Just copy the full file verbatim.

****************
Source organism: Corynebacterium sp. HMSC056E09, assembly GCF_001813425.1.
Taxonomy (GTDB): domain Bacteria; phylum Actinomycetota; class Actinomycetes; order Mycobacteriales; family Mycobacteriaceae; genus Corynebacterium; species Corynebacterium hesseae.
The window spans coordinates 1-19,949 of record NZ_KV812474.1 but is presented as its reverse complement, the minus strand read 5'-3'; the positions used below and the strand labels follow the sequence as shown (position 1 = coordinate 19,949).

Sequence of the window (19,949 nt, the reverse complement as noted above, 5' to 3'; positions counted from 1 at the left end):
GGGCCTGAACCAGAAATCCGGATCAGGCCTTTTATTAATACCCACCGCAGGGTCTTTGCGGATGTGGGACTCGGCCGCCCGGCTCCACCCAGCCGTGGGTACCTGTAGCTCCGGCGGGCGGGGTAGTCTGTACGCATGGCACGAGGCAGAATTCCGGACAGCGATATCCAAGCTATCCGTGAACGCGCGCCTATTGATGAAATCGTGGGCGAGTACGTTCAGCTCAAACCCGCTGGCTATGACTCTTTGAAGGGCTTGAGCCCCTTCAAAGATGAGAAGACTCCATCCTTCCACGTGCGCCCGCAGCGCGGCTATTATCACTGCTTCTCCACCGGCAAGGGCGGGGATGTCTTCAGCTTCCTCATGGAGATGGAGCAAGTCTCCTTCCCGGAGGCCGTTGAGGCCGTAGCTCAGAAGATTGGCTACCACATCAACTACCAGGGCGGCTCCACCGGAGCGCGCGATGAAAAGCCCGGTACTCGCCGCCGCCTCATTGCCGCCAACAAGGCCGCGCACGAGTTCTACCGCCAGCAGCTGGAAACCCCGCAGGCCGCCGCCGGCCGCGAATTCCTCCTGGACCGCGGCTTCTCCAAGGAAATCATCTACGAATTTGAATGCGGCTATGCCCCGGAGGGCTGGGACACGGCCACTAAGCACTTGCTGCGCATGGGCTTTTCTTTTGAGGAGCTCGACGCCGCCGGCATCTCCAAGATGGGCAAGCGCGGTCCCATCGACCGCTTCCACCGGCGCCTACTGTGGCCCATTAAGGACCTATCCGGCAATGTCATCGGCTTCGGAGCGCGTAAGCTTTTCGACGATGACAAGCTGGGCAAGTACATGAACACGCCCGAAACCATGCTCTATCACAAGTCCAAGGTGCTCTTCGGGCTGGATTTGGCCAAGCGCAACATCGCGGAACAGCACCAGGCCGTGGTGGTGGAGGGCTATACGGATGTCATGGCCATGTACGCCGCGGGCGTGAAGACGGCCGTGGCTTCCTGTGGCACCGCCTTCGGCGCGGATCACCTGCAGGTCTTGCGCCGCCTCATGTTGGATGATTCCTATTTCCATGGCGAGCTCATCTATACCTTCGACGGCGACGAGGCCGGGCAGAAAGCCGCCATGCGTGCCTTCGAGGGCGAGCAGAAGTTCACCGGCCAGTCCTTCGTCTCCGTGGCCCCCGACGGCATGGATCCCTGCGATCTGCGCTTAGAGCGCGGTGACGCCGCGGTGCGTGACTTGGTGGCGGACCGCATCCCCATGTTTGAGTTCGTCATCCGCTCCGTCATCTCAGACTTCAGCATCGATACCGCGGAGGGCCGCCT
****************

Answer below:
Source organism: Corynebacterium sp. HMSC056E09, assembly GCF_001813425.1.
Taxonomy (GTDB): domain Bacteria; phylum Actinomycetota; class Actinomycetes; order Mycobacteriales; family Mycobacteriaceae; genus Corynebacterium; species Corynebacterium hesseae.
The window spans coordinates 1-19,949 of record NZ_KV812474.1 but is presented as its reverse complement, the minus strand read 5'-3'; the positions used below and the strand labels follow the sequence as shown (position 1 = coordinate 19,949).

Sequence of the window (19,949 nt, the reverse complement as noted above, 5' to 3'; positions counted from 1 at the left end):
GGGCCTGAACCAGAAATCCGGATCAGGCCTTTTATTAATACCCACCGCAGGGTCTTTGCGGATGTGGGACTCGGCCGCCCGGCTCCACCCAGCCGTGGGTACCTGTAGCTCCGGCGGGCGGGGTAGTCTGTACGCATGGCACGAGGCAGAATTCCGGACAGCGATATCCAAGCTATCCGTGAACGCGCGCCTATTGATGAAATCGTGGGCGAGTACGTTCAGCTCAAACCCGCTGGCTATGACTCTTTGAAGGGCTTGAGCCCCTTCAAAGATGAGAAGACTCCATCCTTCCACGTGCGCCCGCAGCGCGGCTATTATCACTGCTTCTCCACCGGCAAGGGCGGGGATGTCTTCAGCTTCCTCATGGAGATGGAGCAAGTCTCCTTCCCGGAGGCCGTTGAGGCCGTAGCTCAGAAGATTGGCTACCACATCAACTACCAGGGCGGCTCCACCGGAGCGCGCGATGAAAAGCCCGGTACTCGCCGCCGCCTCATTGCCGCCAACAAGGCCGCGCACGAGTTCTACCGCCAGCAGCTGGAAACCCCGCAGGCCGCCGCCGGCCGCGAATTCCTCCTGGACCGCGGCTTCTCCAAGGAAATCATCTACGAATTTGAATGCGGCTATGCCCCGGAGGGCTGGGACACGGCCACTAAGCACTTGCTGCGCATGGGCTTTTCTTTTGAGGAGCTCGACGCCGCCGGCATCTCCAAGATGGGCAAGCGCGGTCCCATCGACCGCTTCCACCGGCGCCTACTGTGGCCCATTAAGGACCTATCCGGCAATGTCATCGGCTTCGGAGCGCGTAAGCTTTTCGACGATGACAAGCTGGGCAAGTACATGAACACGCCCGAAACCATGCTCTATCACAAGTCCAAGGTGCTCTTCGGGCTGGATTTGGCCAAGCGCAACATCGCGGAACAGCACCAGGCCGTGGTGGTGGAGGGCTATACGGATGTCATGGCCATGTACGCCGCGGGCGTGAAGACGGCCGTGGCTTCCTGTGGCACCGCCTTCGGCGCGGATCACCTGCAGGTCTTGCGCCGCCTCATGTTGGATGATTCCTATTTCCATGGCGAGCTCATCTATACCTTCGACGGCGACGAGGCCGGGCAGAAAGCCGCCATGCGTGCCTTCGAGGGCGAGCAGAAGTTCACCGGCCAGTCCTTCGTCTCCGTGGCCCCCGACGGCATGGATCCCTGCGATCTGCGCTTAGAGCGCGGTGACGCCGCGGTGCGTGACTTGGTGGCGGACCGCATCCCCATGTTTGAGTTCGTCATCCGCTCCGTCATCTCAGACTTCAGCATCGATACCGCGGAGGGCCGCCT